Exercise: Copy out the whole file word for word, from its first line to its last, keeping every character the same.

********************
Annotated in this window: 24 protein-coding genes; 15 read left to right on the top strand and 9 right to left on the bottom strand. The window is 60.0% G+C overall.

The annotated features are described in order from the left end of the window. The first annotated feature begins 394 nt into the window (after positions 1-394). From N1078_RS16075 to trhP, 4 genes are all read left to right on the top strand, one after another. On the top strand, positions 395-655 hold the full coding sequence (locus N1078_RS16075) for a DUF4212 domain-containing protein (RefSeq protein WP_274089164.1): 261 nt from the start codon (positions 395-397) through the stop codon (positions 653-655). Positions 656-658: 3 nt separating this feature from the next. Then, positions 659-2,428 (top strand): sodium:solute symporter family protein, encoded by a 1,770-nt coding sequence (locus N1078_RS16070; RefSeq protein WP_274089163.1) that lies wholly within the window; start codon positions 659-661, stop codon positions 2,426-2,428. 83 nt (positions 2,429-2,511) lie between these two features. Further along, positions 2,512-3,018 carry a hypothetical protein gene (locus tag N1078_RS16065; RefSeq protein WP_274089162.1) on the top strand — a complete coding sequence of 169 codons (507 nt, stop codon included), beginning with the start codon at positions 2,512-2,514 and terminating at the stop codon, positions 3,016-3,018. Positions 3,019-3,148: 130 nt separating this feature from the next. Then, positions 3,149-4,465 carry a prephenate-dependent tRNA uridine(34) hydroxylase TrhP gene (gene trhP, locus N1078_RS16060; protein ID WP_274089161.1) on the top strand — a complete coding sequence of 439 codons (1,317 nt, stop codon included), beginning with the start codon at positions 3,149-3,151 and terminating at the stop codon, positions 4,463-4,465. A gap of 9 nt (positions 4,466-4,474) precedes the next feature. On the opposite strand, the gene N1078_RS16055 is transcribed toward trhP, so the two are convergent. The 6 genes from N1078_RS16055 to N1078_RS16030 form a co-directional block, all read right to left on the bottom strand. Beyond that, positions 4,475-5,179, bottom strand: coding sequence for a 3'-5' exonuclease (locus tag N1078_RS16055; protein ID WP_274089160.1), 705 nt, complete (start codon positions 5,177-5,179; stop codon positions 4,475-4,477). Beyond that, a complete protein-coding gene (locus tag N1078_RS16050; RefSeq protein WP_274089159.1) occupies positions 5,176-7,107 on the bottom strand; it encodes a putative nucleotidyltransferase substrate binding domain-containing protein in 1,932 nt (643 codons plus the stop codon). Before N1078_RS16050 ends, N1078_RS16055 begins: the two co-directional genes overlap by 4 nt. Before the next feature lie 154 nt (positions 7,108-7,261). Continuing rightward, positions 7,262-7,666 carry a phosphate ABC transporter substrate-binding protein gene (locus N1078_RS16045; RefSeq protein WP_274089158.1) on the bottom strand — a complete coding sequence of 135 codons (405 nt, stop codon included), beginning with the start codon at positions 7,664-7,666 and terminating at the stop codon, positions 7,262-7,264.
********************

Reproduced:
Annotated in this window: 24 protein-coding genes; 15 read left to right on the top strand and 9 right to left on the bottom strand. The window is 60.0% G+C overall.

The annotated features are described in order from the left end of the window. The first annotated feature begins 394 nt into the window (after positions 1-394). From N1078_RS16075 to trhP, 4 genes are all read left to right on the top strand, one after another. On the top strand, positions 395-655 hold the full coding sequence (locus N1078_RS16075) for a DUF4212 domain-containing protein (RefSeq protein WP_274089164.1): 261 nt from the start codon (positions 395-397) through the stop codon (positions 653-655). Positions 656-658: 3 nt separating this feature from the next. Then, positions 659-2,428 (top strand): sodium:solute symporter family protein, encoded by a 1,770-nt coding sequence (locus N1078_RS16070; RefSeq protein WP_274089163.1) that lies wholly within the window; start codon positions 659-661, stop codon positions 2,426-2,428. 83 nt (positions 2,429-2,511) lie between these two features. Further along, positions 2,512-3,018 carry a hypothetical protein gene (locus tag N1078_RS16065; RefSeq protein WP_274089162.1) on the top strand — a complete coding sequence of 169 codons (507 nt, stop codon included), beginning with the start codon at positions 2,512-2,514 and terminating at the stop codon, positions 3,016-3,018. Positions 3,019-3,148: 130 nt separating this feature from the next. Then, positions 3,149-4,465 carry a prephenate-dependent tRNA uridine(34) hydroxylase TrhP gene (gene trhP, locus N1078_RS16060; protein ID WP_274089161.1) on the top strand — a complete coding sequence of 439 codons (1,317 nt, stop codon included), beginning with the start codon at positions 3,149-3,151 and terminating at the stop codon, positions 4,463-4,465. A gap of 9 nt (positions 4,466-4,474) precedes the next feature. On the opposite strand, the gene N1078_RS16055 is transcribed toward trhP, so the two are convergent. The 6 genes from N1078_RS16055 to N1078_RS16030 form a co-directional block, all read right to left on the bottom strand. Beyond that, positions 4,475-5,179, bottom strand: coding sequence for a 3'-5' exonuclease (locus tag N1078_RS16055; protein ID WP_274089160.1), 705 nt, complete (start codon positions 5,177-5,179; stop codon positions 4,475-4,477). Beyond that, a complete protein-coding gene (locus tag N1078_RS16050; RefSeq protein WP_274089159.1) occupies positions 5,176-7,107 on the bottom strand; it encodes a putative nucleotidyltransferase substrate binding domain-containing protein in 1,932 nt (643 codons plus the stop codon). Before N1078_RS16050 ends, N1078_RS16055 begins: the two co-directional genes overlap by 4 nt. Before the next feature lie 154 nt (positions 7,108-7,261). Continuing rightward, positions 7,262-7,666 carry a phosphate ABC transporter substrate-binding protein gene (locus N1078_RS16045; RefSeq protein WP_274089158.1) on the bottom strand — a complete coding sequence of 135 codons (405 nt, stop codon included), beginning with the start codon at positions 7,664-7,666 and terminating at the stop codon, positions 7,262-7,264.